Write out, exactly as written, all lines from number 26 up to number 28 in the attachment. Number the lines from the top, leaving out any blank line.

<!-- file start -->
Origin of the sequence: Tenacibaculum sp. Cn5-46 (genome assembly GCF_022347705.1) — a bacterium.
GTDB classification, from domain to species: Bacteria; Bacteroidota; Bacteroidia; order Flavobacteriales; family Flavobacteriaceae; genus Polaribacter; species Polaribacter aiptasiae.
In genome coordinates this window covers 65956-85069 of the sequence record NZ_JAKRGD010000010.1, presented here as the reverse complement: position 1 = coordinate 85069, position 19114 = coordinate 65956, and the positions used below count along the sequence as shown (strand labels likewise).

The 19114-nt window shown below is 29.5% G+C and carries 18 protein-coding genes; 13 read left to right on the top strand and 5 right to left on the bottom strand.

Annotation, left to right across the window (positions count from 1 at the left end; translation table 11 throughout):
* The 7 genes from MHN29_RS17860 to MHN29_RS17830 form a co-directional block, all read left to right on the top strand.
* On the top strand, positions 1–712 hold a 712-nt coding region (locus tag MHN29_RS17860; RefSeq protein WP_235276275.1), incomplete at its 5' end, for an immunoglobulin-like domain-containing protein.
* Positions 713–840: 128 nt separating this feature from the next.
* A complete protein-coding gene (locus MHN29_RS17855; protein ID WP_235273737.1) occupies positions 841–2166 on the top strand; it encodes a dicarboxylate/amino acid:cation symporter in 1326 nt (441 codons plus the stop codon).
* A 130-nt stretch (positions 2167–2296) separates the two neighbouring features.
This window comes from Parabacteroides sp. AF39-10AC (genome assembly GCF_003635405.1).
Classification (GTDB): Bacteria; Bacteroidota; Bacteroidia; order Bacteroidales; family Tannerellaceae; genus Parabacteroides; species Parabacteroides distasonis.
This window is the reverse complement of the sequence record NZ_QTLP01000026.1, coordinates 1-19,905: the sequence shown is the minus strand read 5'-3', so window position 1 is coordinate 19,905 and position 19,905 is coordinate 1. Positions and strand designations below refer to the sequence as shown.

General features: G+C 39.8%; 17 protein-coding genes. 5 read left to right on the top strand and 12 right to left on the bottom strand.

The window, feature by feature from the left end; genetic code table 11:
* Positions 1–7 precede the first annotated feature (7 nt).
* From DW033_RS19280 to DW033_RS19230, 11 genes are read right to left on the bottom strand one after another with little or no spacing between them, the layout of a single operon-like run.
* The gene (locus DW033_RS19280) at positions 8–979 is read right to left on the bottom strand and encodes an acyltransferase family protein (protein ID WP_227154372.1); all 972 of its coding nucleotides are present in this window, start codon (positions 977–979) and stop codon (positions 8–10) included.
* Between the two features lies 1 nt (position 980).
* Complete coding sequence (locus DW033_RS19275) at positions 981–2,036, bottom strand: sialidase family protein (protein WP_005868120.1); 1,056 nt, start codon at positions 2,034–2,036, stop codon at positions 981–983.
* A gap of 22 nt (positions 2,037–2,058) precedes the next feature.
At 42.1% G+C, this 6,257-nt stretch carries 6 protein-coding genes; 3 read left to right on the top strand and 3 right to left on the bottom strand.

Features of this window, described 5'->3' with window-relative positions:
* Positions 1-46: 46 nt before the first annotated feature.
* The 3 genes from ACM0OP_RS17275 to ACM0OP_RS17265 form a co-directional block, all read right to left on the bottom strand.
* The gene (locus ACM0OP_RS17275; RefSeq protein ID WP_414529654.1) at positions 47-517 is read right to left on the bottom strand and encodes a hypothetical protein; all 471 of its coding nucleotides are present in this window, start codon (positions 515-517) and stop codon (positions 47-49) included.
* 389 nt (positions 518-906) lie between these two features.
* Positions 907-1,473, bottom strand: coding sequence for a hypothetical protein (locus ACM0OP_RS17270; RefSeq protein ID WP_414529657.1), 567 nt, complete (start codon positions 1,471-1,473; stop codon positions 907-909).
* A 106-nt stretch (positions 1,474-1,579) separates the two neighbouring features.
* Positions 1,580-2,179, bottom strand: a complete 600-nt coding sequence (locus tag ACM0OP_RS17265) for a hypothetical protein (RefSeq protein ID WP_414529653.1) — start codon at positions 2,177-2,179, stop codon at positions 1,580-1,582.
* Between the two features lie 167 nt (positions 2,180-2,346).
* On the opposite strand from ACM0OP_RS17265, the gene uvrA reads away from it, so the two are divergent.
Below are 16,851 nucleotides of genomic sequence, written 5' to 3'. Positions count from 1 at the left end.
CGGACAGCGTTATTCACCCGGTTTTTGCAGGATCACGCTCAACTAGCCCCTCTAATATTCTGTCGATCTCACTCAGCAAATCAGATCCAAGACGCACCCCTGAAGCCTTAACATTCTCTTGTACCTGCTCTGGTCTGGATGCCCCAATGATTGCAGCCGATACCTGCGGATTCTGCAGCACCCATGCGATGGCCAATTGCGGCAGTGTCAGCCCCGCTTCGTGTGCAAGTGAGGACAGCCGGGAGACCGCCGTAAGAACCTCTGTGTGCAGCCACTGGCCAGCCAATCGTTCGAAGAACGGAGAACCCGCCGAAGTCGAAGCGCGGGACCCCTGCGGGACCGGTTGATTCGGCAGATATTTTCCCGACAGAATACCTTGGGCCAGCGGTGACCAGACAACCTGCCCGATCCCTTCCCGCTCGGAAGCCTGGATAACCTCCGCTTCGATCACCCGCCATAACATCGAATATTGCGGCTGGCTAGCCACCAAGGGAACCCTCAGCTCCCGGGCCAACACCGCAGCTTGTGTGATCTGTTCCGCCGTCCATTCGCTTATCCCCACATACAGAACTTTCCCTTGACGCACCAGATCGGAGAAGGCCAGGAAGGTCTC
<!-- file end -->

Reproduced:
* The gene (locus ACM0OP_RS17275; RefSeq protein ID WP_414529654.1) at positions 47-517 is read right to left on the bottom strand and encodes a hypothetical protein; all 471 of its coding nucleotides are present in this window, start codon (positions 515-517) and stop codon (positions 47-49) included.
* 389 nt (positions 518-906) lie between these two features.
* Positions 907-1,473, bottom strand: coding sequence for a hypothetical protein (locus ACM0OP_RS17270; RefSeq protein ID WP_414529657.1), 567 nt, complete (start codon positions 1,471-1,473; stop codon positions 907-909).